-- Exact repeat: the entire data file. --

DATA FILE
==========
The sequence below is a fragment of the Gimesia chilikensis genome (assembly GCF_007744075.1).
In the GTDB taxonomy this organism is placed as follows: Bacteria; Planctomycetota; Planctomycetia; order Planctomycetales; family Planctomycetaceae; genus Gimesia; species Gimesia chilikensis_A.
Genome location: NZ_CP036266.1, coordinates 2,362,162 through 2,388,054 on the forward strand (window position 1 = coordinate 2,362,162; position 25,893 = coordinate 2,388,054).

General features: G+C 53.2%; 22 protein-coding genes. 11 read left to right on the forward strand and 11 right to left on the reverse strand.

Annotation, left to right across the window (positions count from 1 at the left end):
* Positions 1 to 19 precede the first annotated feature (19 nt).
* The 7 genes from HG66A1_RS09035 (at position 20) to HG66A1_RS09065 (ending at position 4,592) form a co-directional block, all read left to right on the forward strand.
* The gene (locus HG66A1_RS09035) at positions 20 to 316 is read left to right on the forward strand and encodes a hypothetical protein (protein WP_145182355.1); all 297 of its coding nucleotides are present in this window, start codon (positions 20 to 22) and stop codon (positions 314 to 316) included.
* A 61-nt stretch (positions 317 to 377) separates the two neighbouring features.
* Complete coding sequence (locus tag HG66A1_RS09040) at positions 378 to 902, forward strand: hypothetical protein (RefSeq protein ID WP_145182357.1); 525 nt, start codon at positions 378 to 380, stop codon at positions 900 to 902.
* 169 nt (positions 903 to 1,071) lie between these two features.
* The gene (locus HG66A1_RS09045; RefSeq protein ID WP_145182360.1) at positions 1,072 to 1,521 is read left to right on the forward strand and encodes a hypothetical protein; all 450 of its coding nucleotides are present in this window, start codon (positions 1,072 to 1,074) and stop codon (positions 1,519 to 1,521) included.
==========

The sequence below is a fragment of the Gimesia chilikensis genome (assembly GCF_007744075.1).
In the GTDB taxonomy this organism is placed as follows: Bacteria; Planctomycetota; Planctomycetia; order Planctomycetales; family Planctomycetaceae; genus Gimesia; species Gimesia chilikensis_A.
Genome location: NZ_CP036266.1, coordinates 2,362,162 through 2,388,054 on the forward strand (window position 1 = coordinate 2,362,162; position 25,893 = coordinate 2,388,054).

General features: G+C 53.2%; 22 protein-coding genes. 11 read left to right on the forward strand and 11 right to left on the reverse strand.

Annotation, left to right across the window (positions count from 1 at the left end):
* Positions 1 to 19 precede the first annotated feature (19 nt).
* The 7 genes from HG66A1_RS09035 (at position 20) to HG66A1_RS09065 (ending at position 4,592) form a co-directional block, all read left to right on the forward strand.
* The gene (locus HG66A1_RS09035) at positions 20 to 316 is read left to right on the forward strand and encodes a hypothetical protein (protein WP_145182355.1); all 297 of its coding nucleotides are present in this window, start codon (positions 20 to 22) and stop codon (positions 314 to 316) included.
* A 61-nt stretch (positions 317 to 377) separates the two neighbouring features.
* Complete coding sequence (locus tag HG66A1_RS09040) at positions 378 to 902, forward strand: hypothetical protein (RefSeq protein ID WP_145182357.1); 525 nt, start codon at positions 378 to 380, stop codon at positions 900 to 902.
* 169 nt (positions 903 to 1,071) lie between these two features.
* The gene (locus HG66A1_RS09045; RefSeq protein ID WP_145182360.1) at positions 1,072 to 1,521 is read left to right on the forward strand and encodes a hypothetical protein; all 450 of its coding nucleotides are present in this window, start codon (positions 1,072 to 1,074) and stop codon (positions 1,519 to 1,521) included.